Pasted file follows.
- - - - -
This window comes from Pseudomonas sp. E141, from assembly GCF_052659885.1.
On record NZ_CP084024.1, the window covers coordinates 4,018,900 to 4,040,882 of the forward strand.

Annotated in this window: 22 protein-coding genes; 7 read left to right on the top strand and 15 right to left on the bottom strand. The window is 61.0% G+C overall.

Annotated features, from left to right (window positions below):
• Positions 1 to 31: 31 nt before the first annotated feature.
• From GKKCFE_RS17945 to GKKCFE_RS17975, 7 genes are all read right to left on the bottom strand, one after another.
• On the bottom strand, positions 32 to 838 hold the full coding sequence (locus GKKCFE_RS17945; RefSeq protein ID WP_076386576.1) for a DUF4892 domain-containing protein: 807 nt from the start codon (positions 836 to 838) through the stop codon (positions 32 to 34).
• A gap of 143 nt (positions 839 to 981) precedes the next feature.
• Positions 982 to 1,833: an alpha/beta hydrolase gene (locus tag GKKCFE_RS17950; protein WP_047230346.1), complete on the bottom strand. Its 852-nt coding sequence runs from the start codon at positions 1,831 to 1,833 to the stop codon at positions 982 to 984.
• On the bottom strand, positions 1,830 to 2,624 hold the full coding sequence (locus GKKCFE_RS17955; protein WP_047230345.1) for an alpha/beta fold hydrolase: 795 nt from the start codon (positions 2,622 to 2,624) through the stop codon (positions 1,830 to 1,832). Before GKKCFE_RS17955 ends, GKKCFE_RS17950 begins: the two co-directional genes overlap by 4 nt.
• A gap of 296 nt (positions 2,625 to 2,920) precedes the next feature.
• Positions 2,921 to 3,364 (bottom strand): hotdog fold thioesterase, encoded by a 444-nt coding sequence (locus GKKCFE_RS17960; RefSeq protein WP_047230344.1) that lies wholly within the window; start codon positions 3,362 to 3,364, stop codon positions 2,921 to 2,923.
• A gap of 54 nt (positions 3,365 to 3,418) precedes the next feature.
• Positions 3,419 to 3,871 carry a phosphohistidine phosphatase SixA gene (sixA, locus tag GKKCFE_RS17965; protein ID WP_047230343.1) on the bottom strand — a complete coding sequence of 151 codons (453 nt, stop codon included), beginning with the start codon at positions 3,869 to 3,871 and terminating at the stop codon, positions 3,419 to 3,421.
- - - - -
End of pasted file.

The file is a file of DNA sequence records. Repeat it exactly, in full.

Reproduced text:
This window comes from Pseudomonas sp. E141, from assembly GCF_052659885.1.
On record NZ_CP084024.1, the window covers coordinates 4,018,900 to 4,040,882 of the forward strand.

Annotated in this window: 22 protein-coding genes; 7 read left to right on the top strand and 15 right to left on the bottom strand. The window is 61.0% G+C overall.

Annotated features, from left to right (window positions below):
• Positions 1 to 31: 31 nt before the first annotated feature.
• From GKKCFE_RS17945 to GKKCFE_RS17975, 7 genes are all read right to left on the bottom strand, one after another.
• On the bottom strand, positions 32 to 838 hold the full coding sequence (locus GKKCFE_RS17945; RefSeq protein ID WP_076386576.1) for a DUF4892 domain-containing protein: 807 nt from the start codon (positions 836 to 838) through the stop codon (positions 32 to 34).
• A gap of 143 nt (positions 839 to 981) precedes the next feature.
• Positions 982 to 1,833: an alpha/beta hydrolase gene (locus tag GKKCFE_RS17950; protein WP_047230346.1), complete on the bottom strand. Its 852-nt coding sequence runs from the start codon at positions 1,831 to 1,833 to the stop codon at positions 982 to 984.
• On the bottom strand, positions 1,830 to 2,624 hold the full coding sequence (locus GKKCFE_RS17955; protein WP_047230345.1) for an alpha/beta fold hydrolase: 795 nt from the start codon (positions 2,622 to 2,624) through the stop codon (positions 1,830 to 1,832). Before GKKCFE_RS17955 ends, GKKCFE_RS17950 begins: the two co-directional genes overlap by 4 nt.
• A gap of 296 nt (positions 2,625 to 2,920) precedes the next feature.
• Positions 2,921 to 3,364 (bottom strand): hotdog fold thioesterase, encoded by a 444-nt coding sequence (locus GKKCFE_RS17960; RefSeq protein WP_047230344.1) that lies wholly within the window; start codon positions 3,362 to 3,364, stop codon positions 2,921 to 2,923.
• A gap of 54 nt (positions 3,365 to 3,418) precedes the next feature.
• Positions 3,419 to 3,871 carry a phosphohistidine phosphatase SixA gene (sixA, locus tag GKKCFE_RS17965; protein ID WP_047230343.1) on the bottom strand — a complete coding sequence of 151 codons (453 nt, stop codon included), beginning with the start codon at positions 3,869 to 3,871 and terminating at the stop codon, positions 3,419 to 3,421.